5 Questions for Eliot Spitzer on the Biggest Healthcare Fraud Settlement in History
It's the largest settlement involving a pharmaceutical company in history. British drugmaker GlaxoSmithKline has agreed to plead guilty to criminal charges and cough up $3 billion in fines for a long list of nasty and dangerous behavior, including misbranding drugs, failing to report safety data, and using undue influence to sway physicians to prescribe drugs by using everything from free spa treatments to outright bribes. The improper marketing of drugs -- especially to children -- is perhaps the most disturbing crime of all.
The fine against Glaxo over Paxil, Wellbutrin, and Avandia is big money. But will it change anything? I caught up with Eliot Spitzer, former Attorney General and governor of New York, to shed some light on this historic case. In 2004, Spitzer went after Glaxo for the same kind of fraud related to Paxil. In a settlement, the company was forced to publish details of clinical drug trials it had been concealing and pay a sum of $2.5 million. Spitzer's pursuit of Glaxo paved the way for this week's record-breaking settlement.
Lynn Parramore. Why is the current case significant?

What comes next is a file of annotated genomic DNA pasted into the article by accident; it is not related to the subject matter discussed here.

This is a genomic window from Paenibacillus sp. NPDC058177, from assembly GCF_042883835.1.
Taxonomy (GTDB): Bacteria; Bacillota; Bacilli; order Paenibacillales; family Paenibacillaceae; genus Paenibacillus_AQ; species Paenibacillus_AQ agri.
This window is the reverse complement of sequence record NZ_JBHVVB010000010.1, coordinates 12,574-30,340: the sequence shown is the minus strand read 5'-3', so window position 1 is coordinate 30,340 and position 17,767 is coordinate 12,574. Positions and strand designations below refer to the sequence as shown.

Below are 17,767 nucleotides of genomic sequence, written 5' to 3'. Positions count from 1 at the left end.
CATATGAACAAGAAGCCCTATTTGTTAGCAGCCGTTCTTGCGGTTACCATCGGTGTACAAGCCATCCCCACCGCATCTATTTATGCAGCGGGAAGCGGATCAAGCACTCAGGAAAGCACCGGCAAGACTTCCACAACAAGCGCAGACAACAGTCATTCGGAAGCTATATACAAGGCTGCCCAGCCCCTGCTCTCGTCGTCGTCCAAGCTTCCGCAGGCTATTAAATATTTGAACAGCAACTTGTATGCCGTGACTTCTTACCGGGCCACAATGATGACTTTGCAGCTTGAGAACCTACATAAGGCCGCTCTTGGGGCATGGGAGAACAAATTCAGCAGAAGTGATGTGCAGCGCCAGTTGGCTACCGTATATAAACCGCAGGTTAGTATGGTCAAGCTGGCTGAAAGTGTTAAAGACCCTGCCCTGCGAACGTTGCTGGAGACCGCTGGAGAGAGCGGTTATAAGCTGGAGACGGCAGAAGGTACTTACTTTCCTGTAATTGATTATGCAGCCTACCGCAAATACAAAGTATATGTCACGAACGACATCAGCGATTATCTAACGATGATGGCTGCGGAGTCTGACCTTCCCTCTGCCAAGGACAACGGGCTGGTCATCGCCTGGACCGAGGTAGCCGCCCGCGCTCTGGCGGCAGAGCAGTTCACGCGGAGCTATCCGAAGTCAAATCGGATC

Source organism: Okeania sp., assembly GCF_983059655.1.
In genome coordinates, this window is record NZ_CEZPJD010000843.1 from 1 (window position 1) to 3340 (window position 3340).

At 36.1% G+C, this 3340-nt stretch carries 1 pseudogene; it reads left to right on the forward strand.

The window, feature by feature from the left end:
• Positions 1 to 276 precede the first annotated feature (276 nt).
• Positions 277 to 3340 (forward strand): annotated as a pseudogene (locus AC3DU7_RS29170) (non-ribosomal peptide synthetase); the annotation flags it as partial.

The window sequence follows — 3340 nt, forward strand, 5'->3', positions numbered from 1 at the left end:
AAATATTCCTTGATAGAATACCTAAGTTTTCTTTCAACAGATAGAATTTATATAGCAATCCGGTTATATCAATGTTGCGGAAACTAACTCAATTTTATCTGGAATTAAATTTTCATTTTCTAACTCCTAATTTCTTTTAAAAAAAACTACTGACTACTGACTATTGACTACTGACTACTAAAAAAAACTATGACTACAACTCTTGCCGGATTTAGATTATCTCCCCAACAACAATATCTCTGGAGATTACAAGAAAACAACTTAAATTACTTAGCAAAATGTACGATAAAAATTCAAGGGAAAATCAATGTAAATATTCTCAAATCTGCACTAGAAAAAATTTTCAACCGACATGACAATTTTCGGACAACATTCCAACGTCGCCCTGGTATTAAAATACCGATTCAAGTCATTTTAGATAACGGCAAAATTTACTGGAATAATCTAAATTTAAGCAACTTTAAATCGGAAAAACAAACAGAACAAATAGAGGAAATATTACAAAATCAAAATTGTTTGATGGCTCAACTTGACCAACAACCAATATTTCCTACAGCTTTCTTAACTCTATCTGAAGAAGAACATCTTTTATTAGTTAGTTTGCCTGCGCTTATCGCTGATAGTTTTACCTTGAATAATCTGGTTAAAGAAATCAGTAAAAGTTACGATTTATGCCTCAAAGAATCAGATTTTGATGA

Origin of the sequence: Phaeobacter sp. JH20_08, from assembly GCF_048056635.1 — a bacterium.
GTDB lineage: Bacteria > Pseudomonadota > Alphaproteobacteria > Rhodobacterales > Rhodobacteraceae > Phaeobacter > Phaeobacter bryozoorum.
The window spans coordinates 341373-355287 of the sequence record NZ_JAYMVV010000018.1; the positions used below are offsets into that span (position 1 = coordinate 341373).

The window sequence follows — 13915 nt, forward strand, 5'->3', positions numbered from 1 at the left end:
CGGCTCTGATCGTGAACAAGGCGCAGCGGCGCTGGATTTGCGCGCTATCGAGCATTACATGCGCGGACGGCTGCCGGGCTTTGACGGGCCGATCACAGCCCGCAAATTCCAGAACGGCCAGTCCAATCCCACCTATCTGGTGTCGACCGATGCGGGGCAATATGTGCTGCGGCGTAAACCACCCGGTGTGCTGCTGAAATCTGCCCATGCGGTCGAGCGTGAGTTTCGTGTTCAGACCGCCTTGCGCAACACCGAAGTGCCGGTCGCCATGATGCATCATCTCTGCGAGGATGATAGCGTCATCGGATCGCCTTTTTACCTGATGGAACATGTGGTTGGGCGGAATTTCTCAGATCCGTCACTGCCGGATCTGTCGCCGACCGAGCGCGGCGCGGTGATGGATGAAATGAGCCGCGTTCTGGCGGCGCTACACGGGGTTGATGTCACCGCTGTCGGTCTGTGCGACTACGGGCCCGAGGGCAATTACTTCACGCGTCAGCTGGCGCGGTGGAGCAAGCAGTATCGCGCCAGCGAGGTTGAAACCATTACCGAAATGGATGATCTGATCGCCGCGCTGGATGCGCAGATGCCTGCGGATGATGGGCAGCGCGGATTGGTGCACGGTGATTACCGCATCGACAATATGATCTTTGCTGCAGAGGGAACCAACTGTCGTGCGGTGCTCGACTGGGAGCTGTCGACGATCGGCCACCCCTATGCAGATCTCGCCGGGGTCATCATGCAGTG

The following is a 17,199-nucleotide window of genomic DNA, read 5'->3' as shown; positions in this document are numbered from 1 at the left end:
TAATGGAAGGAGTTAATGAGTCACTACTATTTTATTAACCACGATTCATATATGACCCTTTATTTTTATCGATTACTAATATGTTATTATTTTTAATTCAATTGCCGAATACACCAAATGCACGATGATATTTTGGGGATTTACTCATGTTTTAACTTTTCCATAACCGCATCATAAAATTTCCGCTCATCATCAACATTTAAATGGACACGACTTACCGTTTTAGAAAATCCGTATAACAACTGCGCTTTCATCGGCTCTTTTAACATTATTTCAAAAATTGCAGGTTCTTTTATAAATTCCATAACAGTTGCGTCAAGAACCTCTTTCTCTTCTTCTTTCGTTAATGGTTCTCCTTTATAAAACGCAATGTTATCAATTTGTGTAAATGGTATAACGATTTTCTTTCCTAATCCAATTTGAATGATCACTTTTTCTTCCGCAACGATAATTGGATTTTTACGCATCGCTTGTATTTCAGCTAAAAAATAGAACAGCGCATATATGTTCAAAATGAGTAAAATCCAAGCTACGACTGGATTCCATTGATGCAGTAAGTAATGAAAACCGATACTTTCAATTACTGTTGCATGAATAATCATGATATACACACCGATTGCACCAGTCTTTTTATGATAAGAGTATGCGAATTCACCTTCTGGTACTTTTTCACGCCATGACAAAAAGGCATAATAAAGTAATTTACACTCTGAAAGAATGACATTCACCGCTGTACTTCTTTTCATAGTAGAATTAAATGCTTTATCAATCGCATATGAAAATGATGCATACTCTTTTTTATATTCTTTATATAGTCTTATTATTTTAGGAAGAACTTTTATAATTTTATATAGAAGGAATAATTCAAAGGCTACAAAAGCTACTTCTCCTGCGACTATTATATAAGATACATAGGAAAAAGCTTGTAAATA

Eliot Spitzer: This is yet one more example of Big Pharma doing 2 things. First, marketing drugs for off-label use, and second, preventing critically important testing data from becoming public, thereby denying medical researchers and others vital information needed to make assessments.
LP: The crimes involve threats to our physical well-being, particularly our children. How does this betrayal of public trust compare to those we’ve seen in the financial industry?
ES: Physical harm does have a more immediate visceral and emotional impact. But financial cases such as the recent Libor price-fixing scandal show that Wall Street continues to engage in widespread fraud and corruption.
LP: Was inadequate regulation or business culture more to blame in the Glaxo case?
The Glaxo situation is one in which even if proper regulation had been in place, the evasion and criminal behavior would have probably happened anyway.
The only remedy is for people to lose their jobs.
In 2004, I dealt with an identical case. We charged Glaxo with just this type of behavior – committing fraud by suppressing studies and marketing Paxil to children and adolescents despite the risk of suicide.
LP: Do the fines even impact the company’s bottom line?
ES: The fines Glaxo will pay are less than the revenue the company got from the illegality. So there is little incentive for the company to change its behavior. Money is not a deterrent.
LP: Do we need to rethink the way drugs are developed, sold and used?
ES: I do think we’re at a tough point in terms of the development of new drugs. There’s an expansive and well-developed biotech sector which operates outside of Big Pharma. We may be at a transition away from Big Pharma to smaller companies doing R&D with Big Phama doing marketing.